By Eugene Gerden
Russia and China will fight for lithium deposits in Bolivia, as global demand for the metal is growing rapidly due to the boom of the electric vehicles’ sector, according to recent statements made by experts within the mining sector and Russian media reports.
Bolivia has significant potential for lithium production; however, the development of its reserves is complicated by the lack of investment in exploration, duly needed to accurately determine the scope of the industry.
The UK Financial Times recently reported companies from Russia and China are leading the bidding for a lithium mining contract in Bolivia, being in the short list of applicants, which the government of Bolivia considers as potential partners for the development of deposits.
The list of these companies includes Xinjiang TBEA Group, Fusion Enertech, Brunp (subsidiary of the world’s largest manufacturer of automotive batteries CATL) together with the mining company China Molybdenum as well as CITIC Guoan Group together with the railway company China Railway International Group.
From Russia it is Uranium One Group, which is part of Rosatom’s Techsnabexport, while of the Western companies, Lilac Solutions, an American company supported by Bill Gates’ Breakthrough Energy Ventures.
According to the US Geological Survey, Bolivia has the world’s largest deposits of lithium. The potential winner will enter into a contract with the Bolivian state company Yacimientos de Litio Bolivianos (YLB) for the development of some strategic lithium fields in the country.
The specific parameters of the contract are still unknown. According to YLB President Carlos Ramos, the contract will be signed on the basis of “respect for the laws and maximum benefit for the Bolivian people.” Ramos refused to comment on the details of the agreement, citing the confidentiality of this information.
Most analysts believe that the development of Bolivian lithium reserves is important to meet the ever-growing global demand for the metal. As analysts have also added, as of now, the demand for the metal is now approximately equal to its supply, but in the medium term, in the case of further growth of the electric car industry, demand will exceed the current level of production. It is expected global lithium consumption from 2022 to 2030 should more than quadruple to 2.1 million tonnes, while the electric vehicle sector will account for about 75% of this volume.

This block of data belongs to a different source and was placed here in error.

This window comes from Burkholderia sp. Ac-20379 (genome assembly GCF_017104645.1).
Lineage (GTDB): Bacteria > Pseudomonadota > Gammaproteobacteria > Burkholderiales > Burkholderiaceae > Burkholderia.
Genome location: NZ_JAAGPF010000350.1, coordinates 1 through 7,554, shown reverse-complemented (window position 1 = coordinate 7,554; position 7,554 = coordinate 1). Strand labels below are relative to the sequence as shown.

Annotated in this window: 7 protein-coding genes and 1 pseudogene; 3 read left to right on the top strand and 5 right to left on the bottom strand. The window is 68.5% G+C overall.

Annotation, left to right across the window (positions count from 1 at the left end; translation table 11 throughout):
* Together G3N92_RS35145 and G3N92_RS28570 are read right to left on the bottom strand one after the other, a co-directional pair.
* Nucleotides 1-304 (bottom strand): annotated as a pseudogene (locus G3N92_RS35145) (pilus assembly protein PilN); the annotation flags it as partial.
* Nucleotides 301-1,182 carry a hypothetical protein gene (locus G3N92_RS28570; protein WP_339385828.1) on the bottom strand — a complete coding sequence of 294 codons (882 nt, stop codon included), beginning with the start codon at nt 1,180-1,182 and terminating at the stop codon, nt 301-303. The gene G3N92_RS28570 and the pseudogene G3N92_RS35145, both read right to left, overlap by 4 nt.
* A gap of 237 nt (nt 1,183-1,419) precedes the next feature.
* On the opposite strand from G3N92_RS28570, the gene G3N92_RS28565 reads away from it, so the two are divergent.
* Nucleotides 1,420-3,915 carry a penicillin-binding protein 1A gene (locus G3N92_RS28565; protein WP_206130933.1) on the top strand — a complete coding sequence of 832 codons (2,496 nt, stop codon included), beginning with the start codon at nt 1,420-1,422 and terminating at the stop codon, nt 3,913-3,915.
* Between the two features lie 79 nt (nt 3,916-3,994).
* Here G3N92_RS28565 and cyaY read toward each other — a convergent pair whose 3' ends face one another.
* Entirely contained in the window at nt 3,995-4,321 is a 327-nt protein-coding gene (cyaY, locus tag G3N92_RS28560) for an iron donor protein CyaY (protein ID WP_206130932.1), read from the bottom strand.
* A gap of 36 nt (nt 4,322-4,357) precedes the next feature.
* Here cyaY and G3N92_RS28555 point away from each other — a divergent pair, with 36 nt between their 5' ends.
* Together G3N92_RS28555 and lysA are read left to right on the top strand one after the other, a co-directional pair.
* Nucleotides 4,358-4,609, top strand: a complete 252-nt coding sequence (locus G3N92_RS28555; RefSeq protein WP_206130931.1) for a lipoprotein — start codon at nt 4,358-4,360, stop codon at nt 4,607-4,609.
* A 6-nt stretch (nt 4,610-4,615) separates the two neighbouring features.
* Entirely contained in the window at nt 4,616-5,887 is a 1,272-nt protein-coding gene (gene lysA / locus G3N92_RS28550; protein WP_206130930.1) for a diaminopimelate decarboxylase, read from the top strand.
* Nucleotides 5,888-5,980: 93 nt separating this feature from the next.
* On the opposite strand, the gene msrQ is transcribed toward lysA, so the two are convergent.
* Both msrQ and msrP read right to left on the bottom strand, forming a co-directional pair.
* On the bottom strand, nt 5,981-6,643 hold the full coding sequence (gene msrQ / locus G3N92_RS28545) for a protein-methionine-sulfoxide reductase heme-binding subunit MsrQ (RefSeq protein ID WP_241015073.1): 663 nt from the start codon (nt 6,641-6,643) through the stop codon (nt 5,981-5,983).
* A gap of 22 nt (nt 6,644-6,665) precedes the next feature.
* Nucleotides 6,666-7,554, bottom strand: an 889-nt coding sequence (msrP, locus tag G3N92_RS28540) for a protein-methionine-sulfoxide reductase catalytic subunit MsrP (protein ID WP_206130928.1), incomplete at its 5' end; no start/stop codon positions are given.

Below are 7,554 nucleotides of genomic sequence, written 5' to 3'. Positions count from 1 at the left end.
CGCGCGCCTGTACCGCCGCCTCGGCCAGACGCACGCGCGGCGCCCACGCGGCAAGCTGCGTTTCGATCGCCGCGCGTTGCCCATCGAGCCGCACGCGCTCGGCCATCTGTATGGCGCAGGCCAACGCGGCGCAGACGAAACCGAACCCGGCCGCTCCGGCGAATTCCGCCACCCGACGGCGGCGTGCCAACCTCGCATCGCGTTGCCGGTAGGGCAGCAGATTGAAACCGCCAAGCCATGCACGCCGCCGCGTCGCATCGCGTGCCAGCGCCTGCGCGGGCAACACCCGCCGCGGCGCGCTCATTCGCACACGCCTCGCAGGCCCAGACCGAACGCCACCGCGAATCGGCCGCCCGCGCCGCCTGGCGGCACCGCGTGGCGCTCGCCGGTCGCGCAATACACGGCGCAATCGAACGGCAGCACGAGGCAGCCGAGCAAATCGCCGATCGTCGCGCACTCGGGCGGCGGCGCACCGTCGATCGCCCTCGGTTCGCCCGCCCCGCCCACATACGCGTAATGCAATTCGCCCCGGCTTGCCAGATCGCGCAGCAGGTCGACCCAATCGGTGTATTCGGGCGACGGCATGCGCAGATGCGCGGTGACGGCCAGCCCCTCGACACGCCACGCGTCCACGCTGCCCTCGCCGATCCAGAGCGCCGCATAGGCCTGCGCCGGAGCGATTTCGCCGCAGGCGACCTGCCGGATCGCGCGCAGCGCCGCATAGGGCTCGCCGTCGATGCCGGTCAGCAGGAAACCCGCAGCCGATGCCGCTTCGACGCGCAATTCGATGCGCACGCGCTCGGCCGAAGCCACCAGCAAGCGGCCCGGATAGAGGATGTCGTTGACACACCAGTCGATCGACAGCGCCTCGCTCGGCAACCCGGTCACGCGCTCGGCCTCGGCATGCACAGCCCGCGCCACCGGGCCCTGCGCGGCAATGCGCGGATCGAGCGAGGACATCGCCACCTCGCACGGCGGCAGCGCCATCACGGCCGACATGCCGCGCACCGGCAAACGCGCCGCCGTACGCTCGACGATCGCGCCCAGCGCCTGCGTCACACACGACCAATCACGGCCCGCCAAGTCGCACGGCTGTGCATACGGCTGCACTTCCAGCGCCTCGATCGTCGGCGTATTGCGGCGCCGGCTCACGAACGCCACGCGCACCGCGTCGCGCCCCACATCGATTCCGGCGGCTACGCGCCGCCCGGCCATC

Lithium prices have increased more than 10 times since the end of 2020 and will remain high in the medium term to ensure the necessary level of supply. Prices also grew in 2022, reaching $75,000-80,000 per tonne. According to analysts, there is a high possibility that they remain at a high level in 2023 due to lack of supply, however much will depend on the further growth dynamics of the global industry of electric cars.
In case of Russia, amid the ongoing militarization of the country, it experiences an acute need of lithium supplies as that will be important for the production of combat equipment and weapons.
As Viktor Kheyfets, professor at the Department of Theory and History of International Relations at the St. Petersburg University told in an interview with the Russian Vedomosti business paper, if YLB makes a choice in favour of a Russian company, Moscow will provide itself with uninterrupted supplies of lithium.
According to him, there are not so many lithium deposits in the world, and supplies from Argentina and Chile to Russia have stopped. While Chilean and Argentinean enterprises have not formally joined the anti-Russian sanctions, both countries are forced to take into account the interests of their Western shareholders, so the shipment of lithium to Russia from their territories will be seriously complicated.
Currently Russia-based Rosatom has extensive expertise in the mining industry, including in foreign markets, and Bolivia has the largest lithium reserves in the world, which, according to various sources, are estimated at more than 21 million tonnes. The country’s existing deposits are almost non-developed, while Australia, Chile and China produce about 88% of the world’s lithium, he explains.
Analysts believe much will depend on the ability of the future investors to accurately determine the extent of the Bolivian lithium industry. In the case of Russia, so far, its presence in the global lithium mining has been limited, which may create difficulties in the future.
Currently, Rosatom is also preparing for the development of domestic lithium projects. As part of this plan, the company recently reached an agreement with the Russian mining giant Norilsk Nickel to jointly mine lithium at the country’s largest Kolmozerskoye deposit in the Murmansk region.
Rosatom already has experience in cooperating with Bolivia, as the state corporation has a contract with the Bolivian government to create a centre for nuclear research and technology. In August 2022, the first facilities at the centre were put into trial operation: the production of radioisotopes for medicine and agriculture.